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By what i have learnt in OS , is that any process accessing any memory[allocated by VM to its pid or not] , will cause a page fault exception , and then the vm , will check the permission for that page , and based on that will allocate it [Demand paging] , or will give a segmentation fault , so your answer implies that , it all depends on the granularity of pages ?? Am sure you are right , but can i read more about this anywhere online ?? –  Barath Bushan Mar 7 '13 at 12:20
    
@BarathBushan: This will be covered in almost any book on OS theory. You can also look through Apple's documentation, which says that "In both OS X and iOS, the size of a page is 4 kilobytes." –  Dietrich Epp Mar 7 '13 at 19:57

Under the C spec, accessing an element past the end of an array is undefined behaviour. Undefined behaviour means that the specification does not say what would happen -- therefore, anything could happen, in theory. The program might crash, or it might not, or it might crash hours later in a completely unrelated function, or it might wipe your harddrive (if you got unlucky and poked just the right bits into the right place).

Undefined behaviour is not easily predictable, and it should absolutely never be relied upon. Just because something appears to work does not make it right, if it invokes undefined behaviour.

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Because you were lucky. Or rather unlucky, because it means it's harder to find the bug.

The runtime will only crash if you start using the memory of another process (or in some cases unallocated memory). Your application is given a certain amount of memory when it opens, which in this case is enough, and you can mess about in your own memory as much as you like, but you'll give yourself a nightmare of a debugging job.

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Under modern OSes, protected virtual memory means there's no chance to access another process's memory without explicitly mapping it (via shared memory or some other mechanism). Every process has its own memory space. Accessing unmapped memory, or writing to read-only memory, or performing unaligned accesses (on some platforms) are ways in which you could crash a process. –  nneonneo Mar 7 '13 at 1:43
    
It's also worth noting that this is the operating system (and these days often the processor itself). The language and compiler have nothing to do with it. Very old systems wouldn't stop you doing this, and were all the more hackable for it. –  Dave Mar 7 '13 at 1:45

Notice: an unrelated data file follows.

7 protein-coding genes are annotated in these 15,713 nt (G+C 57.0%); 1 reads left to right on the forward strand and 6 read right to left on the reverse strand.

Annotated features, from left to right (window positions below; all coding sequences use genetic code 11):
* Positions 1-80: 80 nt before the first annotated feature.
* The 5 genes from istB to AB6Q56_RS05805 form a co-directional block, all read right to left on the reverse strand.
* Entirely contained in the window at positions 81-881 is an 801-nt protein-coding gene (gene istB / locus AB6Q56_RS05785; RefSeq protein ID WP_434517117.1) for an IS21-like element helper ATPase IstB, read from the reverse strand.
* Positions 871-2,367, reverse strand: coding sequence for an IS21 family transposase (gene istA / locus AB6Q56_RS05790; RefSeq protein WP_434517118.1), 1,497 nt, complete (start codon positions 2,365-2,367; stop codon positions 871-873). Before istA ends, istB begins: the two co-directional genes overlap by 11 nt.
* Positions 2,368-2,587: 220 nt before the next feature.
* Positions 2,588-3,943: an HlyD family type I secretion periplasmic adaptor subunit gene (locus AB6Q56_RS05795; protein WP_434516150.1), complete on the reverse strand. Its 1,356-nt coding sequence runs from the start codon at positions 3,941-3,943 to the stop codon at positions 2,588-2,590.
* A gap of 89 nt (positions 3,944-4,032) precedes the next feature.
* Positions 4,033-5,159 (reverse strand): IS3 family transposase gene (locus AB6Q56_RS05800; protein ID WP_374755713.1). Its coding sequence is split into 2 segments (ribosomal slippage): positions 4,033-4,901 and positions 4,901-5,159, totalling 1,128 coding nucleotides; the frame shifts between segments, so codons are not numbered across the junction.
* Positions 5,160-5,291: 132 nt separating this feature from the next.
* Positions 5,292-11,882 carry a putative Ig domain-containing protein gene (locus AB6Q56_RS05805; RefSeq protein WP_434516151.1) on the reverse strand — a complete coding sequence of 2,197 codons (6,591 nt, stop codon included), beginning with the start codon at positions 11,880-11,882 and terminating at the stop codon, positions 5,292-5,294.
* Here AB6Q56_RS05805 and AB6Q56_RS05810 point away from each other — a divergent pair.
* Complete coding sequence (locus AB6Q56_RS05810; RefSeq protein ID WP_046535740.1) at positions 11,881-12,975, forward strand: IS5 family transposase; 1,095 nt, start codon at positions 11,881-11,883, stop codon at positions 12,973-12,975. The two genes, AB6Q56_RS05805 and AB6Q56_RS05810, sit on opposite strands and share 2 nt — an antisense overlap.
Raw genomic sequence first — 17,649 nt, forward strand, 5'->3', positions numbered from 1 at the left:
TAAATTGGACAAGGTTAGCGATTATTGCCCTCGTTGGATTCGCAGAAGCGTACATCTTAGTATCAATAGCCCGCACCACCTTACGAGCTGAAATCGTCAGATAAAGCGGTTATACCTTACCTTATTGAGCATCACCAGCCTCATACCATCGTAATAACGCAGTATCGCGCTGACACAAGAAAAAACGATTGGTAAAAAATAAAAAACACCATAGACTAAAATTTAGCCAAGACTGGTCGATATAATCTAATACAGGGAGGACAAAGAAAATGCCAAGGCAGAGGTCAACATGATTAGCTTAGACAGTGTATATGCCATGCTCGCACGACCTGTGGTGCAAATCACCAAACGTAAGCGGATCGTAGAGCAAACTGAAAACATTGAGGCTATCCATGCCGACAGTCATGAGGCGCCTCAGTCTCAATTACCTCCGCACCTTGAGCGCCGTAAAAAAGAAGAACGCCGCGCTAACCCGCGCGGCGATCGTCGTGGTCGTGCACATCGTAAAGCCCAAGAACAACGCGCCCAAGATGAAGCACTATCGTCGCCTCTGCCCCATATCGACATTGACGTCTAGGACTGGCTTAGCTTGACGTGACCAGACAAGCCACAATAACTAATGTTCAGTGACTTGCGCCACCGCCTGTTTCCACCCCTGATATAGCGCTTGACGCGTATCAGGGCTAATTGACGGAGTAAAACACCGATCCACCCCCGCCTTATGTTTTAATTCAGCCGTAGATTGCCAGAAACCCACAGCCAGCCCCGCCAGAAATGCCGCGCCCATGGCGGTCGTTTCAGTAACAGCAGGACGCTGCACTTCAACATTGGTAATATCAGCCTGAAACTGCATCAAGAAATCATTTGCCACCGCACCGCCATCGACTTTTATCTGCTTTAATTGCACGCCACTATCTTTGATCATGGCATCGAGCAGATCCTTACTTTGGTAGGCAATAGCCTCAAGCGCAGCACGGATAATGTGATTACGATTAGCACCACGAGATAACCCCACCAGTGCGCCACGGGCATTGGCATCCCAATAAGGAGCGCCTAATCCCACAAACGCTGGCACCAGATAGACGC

Native C arrays do not get bounds checking. That would require additional instructions and data structures. C is designed for efficiency and leanness, so it doesn't specify features that trade performance for safety.

You can use a tool like valgrind, which runs your program in a kind of emulator and attempts to detect such things as buffer overflows by tracking which bytes are initialized and which aren't. But it's not infallible, for example if the overflowing access happens to perform an otherwise-legal access to another variable.

Under the hood, array indexing is just pointer arithmetic. When you say arr[ 150 ], you are just adding 150 times the sizeof one element and adding that to the address of arr to obtain the address of a particular object. That address is just a number, and it might be nonsense, invalid, or itself an arithmetic overflow. Some of these conditions result in the hardware generating a crash, when it can't find memory to access or detects virus-like activity, but none result in software-generated exceptions because there is no room for a software hook. If you want a safe array, you'll need to build functions around the principle of addition.

By the way, the array in your example isn't even technically of fixed size.

int len = 10; /* variable of type int */
char arr[len]; /* variable-length array */

Using a non-const object to set the array size is a new feature since C99. You could just as well have len be a function parameter, user input, etc. This would be better for compile-time analysis:

const int len = 10; /* constant of type int */
char arr[len]; /* constant-length array */

For the sake of completeness: The C standard doesn't specify bounds checking but neither is it prohibited. It falls under the category of undefined behavior, or errors that need not generate error messages, and can have any effect. It is possible to implement safe arrays, various approximations of the feature exist. C does nod in this direction by making it illegal, for example, to take the difference between two arrays in order to find the correct out-of-bounds index to access an arbitrary object A from array B. But the language is very free-form, and if A and B are part of the same memory block from malloc it is legal. In other words, the more C-specific memory tricks you use, the harder automatic verification becomes even with C-oriented tools.